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    Thanks for the explanation Gordon ... although I got somewhat lost when you started talking about PPI without really talking about it (if that makes sense at all). How does PPI (pixel per inch) relate to DPI (dots per inch) on a lab print, for example? From what I read, PPI is used on how the image is scaled on a monitor for viewing, since the monitors are measured by pixels.

    So I am still a little confused. Let's give a bit of a real life example, maybe you can fill the gap ... how would I export a this image @ 4576 × 3056 to the following sizes

    4 x 6
    8 x 12
    24 x 36

    thanks a lot! and pay no mind to Adubo, I'm sure he's just kidding around :smile:
     
  15. robbie36

    robbie36 Mu-43 All-Pro

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    Yes it doesnt really surprise me that LR sharpens for print as it sharpens output for the web pretty much automatically too. But I think this comes back to the Op's basic question about resolution. Namely that bags of dpi from her camera and bags of dpi from her printer will not necessarily result in the sharpest of prints - because all that detail rendered so well will appear 'soft' to the naked eye on a '4x6' print. And a '4x6' print would need more sharpening than an A4 print I would imagine.

    So it maybe what the 'Op' is looking for is not reducing resolution but 'sharpening' from the existing resolution in order to get the 'sharpest' print output. By the sounds of it, if you have a program like LR, it will do it for you by default.
     
  16. meyerweb

    meyerweb Mu-43 Hall of Famer

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    It depends. What do you want to do with the exported image? If this is about printing to a Canon printer, then I don't think you want to export at all. I don't use Aperture, but does it not have the ability to print directly from the program? That would probably be your best choice.

    If there's a reason you need, or want, to export a file and use a different program to print it, then again, it depends. If you're going to use Photoshop to print, export as PSD, original size, 16 bit, and let Photoshop do the resizing to print. If not Photoshop, export as TIFF, original size, 16 bit. All of the other options are using compression, or throwing away bits, which may be visible in terms of lost sharpness, loss of color, or artifacts in the print. One possible exception. If you know you're going to print small, you probably won't lose anything by exporting at 50% of original size. But unless space is a real premium, I'd choose original size and let the print driver or printing program do the resizing.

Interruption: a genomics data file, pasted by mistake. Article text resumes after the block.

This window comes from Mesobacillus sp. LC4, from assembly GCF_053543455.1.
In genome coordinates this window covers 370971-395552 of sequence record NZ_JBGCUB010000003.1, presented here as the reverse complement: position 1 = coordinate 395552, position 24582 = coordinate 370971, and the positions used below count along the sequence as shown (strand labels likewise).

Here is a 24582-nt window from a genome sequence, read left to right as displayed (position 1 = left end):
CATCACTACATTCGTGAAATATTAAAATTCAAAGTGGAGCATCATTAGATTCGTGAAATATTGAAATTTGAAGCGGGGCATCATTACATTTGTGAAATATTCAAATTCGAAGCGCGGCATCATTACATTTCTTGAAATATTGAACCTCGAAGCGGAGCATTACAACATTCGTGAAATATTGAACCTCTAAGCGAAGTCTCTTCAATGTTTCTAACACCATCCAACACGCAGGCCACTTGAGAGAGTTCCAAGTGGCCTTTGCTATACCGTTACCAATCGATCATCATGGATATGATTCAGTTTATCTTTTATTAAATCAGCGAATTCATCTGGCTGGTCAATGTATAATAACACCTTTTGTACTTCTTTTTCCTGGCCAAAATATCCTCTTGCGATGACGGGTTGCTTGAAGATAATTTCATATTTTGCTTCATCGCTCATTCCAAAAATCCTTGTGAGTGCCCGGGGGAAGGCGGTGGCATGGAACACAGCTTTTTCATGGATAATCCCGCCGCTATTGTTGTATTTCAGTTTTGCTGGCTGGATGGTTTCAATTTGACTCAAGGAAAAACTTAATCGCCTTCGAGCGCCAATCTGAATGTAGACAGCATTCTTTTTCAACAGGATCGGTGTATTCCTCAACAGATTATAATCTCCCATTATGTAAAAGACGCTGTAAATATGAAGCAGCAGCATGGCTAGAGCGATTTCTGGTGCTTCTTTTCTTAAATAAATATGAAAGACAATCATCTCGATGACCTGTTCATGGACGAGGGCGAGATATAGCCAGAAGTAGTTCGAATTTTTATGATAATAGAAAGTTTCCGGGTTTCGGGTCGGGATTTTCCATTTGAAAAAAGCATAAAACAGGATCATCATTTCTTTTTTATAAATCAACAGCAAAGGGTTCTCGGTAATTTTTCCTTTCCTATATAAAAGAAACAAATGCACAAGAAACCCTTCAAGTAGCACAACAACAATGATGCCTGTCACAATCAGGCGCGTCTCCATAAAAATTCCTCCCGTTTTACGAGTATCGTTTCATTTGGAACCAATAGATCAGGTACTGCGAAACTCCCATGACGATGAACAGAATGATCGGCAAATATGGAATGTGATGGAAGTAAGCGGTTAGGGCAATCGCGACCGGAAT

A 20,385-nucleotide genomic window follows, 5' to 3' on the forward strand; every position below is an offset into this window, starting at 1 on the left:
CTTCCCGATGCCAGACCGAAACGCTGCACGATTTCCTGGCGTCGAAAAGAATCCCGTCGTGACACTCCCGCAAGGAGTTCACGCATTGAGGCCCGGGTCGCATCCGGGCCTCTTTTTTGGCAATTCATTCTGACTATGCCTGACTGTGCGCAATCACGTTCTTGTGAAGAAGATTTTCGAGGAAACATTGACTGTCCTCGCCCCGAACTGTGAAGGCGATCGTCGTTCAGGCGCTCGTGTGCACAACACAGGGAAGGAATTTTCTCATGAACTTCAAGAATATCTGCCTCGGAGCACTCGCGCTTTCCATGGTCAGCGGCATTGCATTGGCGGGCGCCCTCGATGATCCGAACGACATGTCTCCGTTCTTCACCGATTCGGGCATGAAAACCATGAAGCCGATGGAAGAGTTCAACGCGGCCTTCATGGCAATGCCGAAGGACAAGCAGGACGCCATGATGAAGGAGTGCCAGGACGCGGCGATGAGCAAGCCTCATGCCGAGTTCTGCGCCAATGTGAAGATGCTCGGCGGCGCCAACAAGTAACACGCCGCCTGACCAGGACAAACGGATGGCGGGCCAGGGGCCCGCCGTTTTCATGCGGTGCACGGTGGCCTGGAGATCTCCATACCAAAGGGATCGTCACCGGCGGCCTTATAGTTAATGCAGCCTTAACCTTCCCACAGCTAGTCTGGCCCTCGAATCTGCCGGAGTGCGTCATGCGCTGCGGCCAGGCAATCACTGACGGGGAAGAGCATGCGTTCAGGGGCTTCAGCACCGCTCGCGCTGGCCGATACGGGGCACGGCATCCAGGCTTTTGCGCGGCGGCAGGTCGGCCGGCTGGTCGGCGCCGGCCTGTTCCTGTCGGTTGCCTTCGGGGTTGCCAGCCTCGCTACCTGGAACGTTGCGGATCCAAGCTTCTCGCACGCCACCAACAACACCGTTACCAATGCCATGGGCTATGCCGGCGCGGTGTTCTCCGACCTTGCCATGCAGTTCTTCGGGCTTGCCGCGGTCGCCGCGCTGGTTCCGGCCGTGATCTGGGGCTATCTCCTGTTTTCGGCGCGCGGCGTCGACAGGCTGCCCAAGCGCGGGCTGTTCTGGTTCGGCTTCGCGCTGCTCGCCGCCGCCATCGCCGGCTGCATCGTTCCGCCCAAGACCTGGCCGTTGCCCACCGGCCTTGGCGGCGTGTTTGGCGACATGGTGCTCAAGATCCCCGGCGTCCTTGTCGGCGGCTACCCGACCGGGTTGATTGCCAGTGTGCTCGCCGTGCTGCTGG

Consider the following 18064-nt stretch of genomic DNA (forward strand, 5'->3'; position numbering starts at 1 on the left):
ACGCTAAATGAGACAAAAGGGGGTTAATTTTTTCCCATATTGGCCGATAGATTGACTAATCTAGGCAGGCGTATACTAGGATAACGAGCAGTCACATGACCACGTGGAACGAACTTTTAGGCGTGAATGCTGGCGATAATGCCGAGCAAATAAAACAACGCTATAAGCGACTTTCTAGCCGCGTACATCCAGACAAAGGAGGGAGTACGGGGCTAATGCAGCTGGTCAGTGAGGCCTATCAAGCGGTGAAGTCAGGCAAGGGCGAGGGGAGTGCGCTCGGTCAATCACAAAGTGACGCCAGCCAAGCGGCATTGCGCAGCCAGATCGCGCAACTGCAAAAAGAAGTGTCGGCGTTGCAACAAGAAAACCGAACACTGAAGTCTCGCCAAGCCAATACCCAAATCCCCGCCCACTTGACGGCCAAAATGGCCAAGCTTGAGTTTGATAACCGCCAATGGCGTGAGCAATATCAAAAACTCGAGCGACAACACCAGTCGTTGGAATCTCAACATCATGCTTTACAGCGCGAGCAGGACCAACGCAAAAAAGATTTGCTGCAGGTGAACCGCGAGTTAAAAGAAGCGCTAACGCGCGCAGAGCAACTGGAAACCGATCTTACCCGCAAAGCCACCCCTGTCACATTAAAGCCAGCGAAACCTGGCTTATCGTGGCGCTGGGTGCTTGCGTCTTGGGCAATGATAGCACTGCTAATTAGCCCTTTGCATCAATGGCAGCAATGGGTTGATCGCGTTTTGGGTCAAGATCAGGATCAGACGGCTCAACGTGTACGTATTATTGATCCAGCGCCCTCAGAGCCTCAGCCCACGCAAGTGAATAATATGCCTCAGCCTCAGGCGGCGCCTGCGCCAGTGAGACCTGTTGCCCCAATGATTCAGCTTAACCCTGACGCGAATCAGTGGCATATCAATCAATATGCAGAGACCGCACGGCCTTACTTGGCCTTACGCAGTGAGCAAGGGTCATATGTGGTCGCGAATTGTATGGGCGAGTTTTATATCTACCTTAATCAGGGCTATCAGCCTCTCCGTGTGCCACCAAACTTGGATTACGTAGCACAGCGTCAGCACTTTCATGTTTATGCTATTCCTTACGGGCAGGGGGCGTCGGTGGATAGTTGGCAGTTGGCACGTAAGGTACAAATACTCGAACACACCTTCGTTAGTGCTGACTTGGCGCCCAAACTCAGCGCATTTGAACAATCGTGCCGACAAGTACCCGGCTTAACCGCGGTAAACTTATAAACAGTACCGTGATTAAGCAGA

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  17. Ned

    Ned Mu-43 Legend

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    Printer resolution is measured as Screen Frequency (lpi, or Lines per Inch), which is not the same as image resolution (ppi or Pixels per Inch). This determines the number of halftone cells per inch, which varies depending on the type of stock used and the size of the print. Porous stock like newsprint uses a low screen frequency or the print will blot on the paper and run into itself. Large format also uses an even lower screen frequency because the expected viewing distance is very far and so even more porous stock is used (like vinyl canvas). A person backs up to see the entire image in his filed of view, so the image does not need to come together at close range.

    Image resolution is related but not the same as printer resolution. A printer will need 1.5x to 2x its screen frequency in resolution from the original file. So if you're printing on newsprint for instance at 80 lpi, then you need at least 120 ppi with an optimum of 160 ppi. If you're printing on glossy magazine stock, an older printer may still have a line frequency of 133 lpi. That means your minimum image resolution is 200 ppi, with an optimum resolution of 266 ppi. However, many printers now use a 150 lpi frequency for glossy stock, meaning a minimum 225 ppi and optimum of 300 ppi. Digital printers tend to have much finer requirements than offset printers, with some digital printers asking for 400-450 ppi files.